Pecos River Journal – The Trucks

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If you read about our search for the missing kayaks, taken from us by a flash flood on the lower Pecos River last June, then you’ll remember the group of campers from Ozona whose four new pick-up trucks were swept away by the same flood. In one Pecos River Journal entry (The Graveyard), we wrote about returning to Lewis Canyon and our hike down to see those trucks, which looked like they’d been spit out by a tornado. Shortly after that visit, I spoke to the owner of one of those truck’s, a gentleman named Dwight Childress; it was Dwight’s family fishing lease on the Pecos that the group was camping on the morning of the flood. He told me then that Texas Parks and Wildlife Department and the insurance companies were in the middle of a dispute over the financial responsibility for removing the trucks from the river.

It appears TPWD won that dispute, because we received news that the trucks were finally pulled from the river valley, and that the insurance companies picked up the tab. I remember first seeing where the trucks ended up and thinking it would take a cargo helicopter to lift them out of the steep-canyon river valley, but I was wrong. It turns out, all it took was a bulldozer to drag the mangled trucks out of river and up the canyon, using the same steep jeep trail that we used to drive down into the river during our search.

According to Dwight, who I spoke to again shortly after the trucks were removed, the biggest issue was not getting the trucks up out of the river—the bulldozers are apparently powerful, and agile, enough to drag the trucks up the steep desert terrain. Instead it was the logistics of getting them off the Continental Ranch once up and out of the river canyon, said Dwight, especially given the rugged jeep trail from the river to the main ranch road. I remember crossing several rocky draws that cut across that trail, and despite being in a 4-wheel drive jeep, it got a little sporty at times. It’s hard to imagine getting the heavy equipment hauler that close to the river, but they did it.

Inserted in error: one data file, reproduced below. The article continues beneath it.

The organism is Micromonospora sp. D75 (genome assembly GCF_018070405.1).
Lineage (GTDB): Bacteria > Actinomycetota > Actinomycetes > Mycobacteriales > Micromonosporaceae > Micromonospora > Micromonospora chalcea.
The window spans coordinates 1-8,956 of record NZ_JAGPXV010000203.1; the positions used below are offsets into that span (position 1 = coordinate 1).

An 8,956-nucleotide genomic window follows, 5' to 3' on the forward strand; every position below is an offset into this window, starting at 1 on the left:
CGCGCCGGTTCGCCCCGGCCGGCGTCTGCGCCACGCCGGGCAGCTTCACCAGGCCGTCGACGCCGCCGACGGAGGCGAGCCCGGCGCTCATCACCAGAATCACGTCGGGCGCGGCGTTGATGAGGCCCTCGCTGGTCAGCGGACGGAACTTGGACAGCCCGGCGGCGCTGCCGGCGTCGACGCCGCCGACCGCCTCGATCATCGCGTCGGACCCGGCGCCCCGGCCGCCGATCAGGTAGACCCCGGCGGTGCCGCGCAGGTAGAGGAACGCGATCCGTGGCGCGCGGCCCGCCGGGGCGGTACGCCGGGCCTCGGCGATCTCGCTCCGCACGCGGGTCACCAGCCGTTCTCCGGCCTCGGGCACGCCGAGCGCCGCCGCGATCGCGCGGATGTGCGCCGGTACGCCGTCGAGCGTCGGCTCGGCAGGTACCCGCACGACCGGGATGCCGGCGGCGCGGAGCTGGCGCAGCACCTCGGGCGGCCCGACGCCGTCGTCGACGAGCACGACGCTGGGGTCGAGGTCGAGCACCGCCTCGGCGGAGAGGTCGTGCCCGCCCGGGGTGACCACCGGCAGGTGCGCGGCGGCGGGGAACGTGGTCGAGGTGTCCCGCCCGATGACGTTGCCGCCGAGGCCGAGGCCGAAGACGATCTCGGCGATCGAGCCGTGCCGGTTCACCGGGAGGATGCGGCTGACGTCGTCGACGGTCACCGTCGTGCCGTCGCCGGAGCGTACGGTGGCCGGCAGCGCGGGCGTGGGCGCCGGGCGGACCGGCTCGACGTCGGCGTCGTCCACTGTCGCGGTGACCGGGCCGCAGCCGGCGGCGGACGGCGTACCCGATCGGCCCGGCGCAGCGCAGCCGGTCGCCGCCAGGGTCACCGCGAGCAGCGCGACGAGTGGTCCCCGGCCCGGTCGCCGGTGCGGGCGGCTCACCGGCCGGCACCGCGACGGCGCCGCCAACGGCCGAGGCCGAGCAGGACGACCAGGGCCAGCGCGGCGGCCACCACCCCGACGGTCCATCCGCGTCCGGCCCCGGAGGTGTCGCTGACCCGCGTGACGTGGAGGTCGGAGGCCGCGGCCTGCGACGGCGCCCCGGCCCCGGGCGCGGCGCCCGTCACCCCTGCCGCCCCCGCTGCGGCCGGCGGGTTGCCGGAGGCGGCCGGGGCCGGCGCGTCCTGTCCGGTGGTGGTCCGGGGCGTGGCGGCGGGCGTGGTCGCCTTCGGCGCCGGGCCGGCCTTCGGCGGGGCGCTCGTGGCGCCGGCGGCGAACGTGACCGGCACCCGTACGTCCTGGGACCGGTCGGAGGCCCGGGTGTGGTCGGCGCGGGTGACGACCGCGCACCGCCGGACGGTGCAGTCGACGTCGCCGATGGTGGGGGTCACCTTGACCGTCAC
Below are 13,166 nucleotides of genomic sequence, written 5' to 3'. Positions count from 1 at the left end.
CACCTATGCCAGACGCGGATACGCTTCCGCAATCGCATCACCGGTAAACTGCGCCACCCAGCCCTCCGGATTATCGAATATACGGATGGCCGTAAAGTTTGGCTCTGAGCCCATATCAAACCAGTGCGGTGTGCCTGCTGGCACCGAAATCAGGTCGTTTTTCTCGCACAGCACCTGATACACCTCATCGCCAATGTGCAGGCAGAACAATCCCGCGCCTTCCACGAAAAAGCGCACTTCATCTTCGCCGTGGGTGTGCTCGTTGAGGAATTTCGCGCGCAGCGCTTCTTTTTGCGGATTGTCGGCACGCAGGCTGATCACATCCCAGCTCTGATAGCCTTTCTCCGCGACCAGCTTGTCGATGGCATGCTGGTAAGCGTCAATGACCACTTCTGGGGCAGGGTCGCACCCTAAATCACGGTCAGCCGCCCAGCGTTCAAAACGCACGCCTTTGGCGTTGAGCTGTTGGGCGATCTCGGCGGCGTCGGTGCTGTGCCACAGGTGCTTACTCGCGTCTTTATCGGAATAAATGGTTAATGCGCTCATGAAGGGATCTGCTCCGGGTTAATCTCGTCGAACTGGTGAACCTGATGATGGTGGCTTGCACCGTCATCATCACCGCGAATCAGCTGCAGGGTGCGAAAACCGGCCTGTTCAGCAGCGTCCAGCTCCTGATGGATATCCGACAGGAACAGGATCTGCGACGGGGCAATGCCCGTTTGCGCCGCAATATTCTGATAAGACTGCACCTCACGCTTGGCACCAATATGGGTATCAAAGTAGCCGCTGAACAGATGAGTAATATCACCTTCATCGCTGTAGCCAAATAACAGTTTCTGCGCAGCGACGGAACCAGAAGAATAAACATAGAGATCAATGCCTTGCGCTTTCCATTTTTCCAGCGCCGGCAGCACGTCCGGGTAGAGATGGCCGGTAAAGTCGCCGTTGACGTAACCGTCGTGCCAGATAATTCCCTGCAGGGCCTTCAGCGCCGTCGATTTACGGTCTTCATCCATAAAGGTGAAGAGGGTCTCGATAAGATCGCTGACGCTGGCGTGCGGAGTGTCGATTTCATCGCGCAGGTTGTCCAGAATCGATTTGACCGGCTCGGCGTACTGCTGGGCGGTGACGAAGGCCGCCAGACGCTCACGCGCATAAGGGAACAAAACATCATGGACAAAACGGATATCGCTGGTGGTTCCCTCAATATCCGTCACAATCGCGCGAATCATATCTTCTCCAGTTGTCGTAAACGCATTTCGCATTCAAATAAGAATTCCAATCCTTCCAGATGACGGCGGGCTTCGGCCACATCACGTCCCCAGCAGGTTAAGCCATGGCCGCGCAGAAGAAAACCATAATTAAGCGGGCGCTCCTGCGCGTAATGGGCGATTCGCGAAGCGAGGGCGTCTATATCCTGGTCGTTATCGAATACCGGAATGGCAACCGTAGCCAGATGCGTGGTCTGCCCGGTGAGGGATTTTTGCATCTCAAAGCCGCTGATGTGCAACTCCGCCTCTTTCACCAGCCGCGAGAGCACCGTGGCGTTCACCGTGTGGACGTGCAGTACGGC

The cost to remove each truck was $22,000, so for a total of $88,000 all four of them were dragged from the river bed. Only one of the trucks was actually still under water, and it proved to be the most difficult because the river had left it filled with river rock. Most of that rock had to be shoveled by hand from the truck bed and crew cab before the bulldozer could pull it out of the river, proving that even bulldozers have their limits on the lower Pecos.

Miles Gibbs, who manages the Continental Ranch, sent us these photos of the trucks being removed from the river canyon. I’ve interspersed them with some photos we took when we went down there in search of our kayaks, which by the way, are still missing nine months later.

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Looking down from the top of Lewis Canyon, the bulldozer drags one of the white trucks from its resting spot after the flood. (Photo courtesy of Miles Gibbs)

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I snapped this photo the day Dan and I went back down to the river looking for a place to put in and take out our canoe. Having lost our kayaks in the same flood that destroyed the four trucks, we’d planned to use a canoe to search for our missing kayaks. I snapped this photo almost two months after the flood.

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Of the four trucks, this one was the least damaged but still totaled by the flood. (Photo courtesy of Miles Gibbs)

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We snapped this photo during our return for the search. The red GMC would prove to be the most difficult to remove because it was actually still in the river bed, and because of the river rocks that filled both the truck bed as well as the crew cab.

 

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After several hours of removing the river rock by hand, the red truck is pulled out of the river by the bulldozer. (Photo courtesy of Miles Gibbs)

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The red GMC truck is finally free of the river’s grasp. Now it needs to be dragged several hundred yards upriver to the same jeep trail that brought it down to the river in the first place. (Photo courtesy of Miles Gibbs)

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The trucks were staged up at the top of Lewis Canyon where a wrecker would haul them individually to a heavy equipment hauler waiting on one of the trails closer to the ranch house. The closer the trail got to the river, the more difficult it was to traverse. (Photo courtesy of Miles Gibbs)

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(Photo courtesy of Miles Gibbs)

 

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It took a full day to remove the three white trucks. The red GMC wasn’t removed until the next day, along with the bulldozer. Mission accomplished. (Photo courtesy of Miles Gibbs)

Postscript: to read the original three part story of the flood that destroyed these trucks and almost got us, click here: Back to the Pecos:- Part 1 – Spills

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  3 comments for “Pecos River Journal – The Trucks

  1. Mike
    April 8, 2015 at 5:30 AM

    Enjoybany stories about Pecos or Devil’s River area, sorry those people lost pickups and other gear, but what a story to be able to tell later

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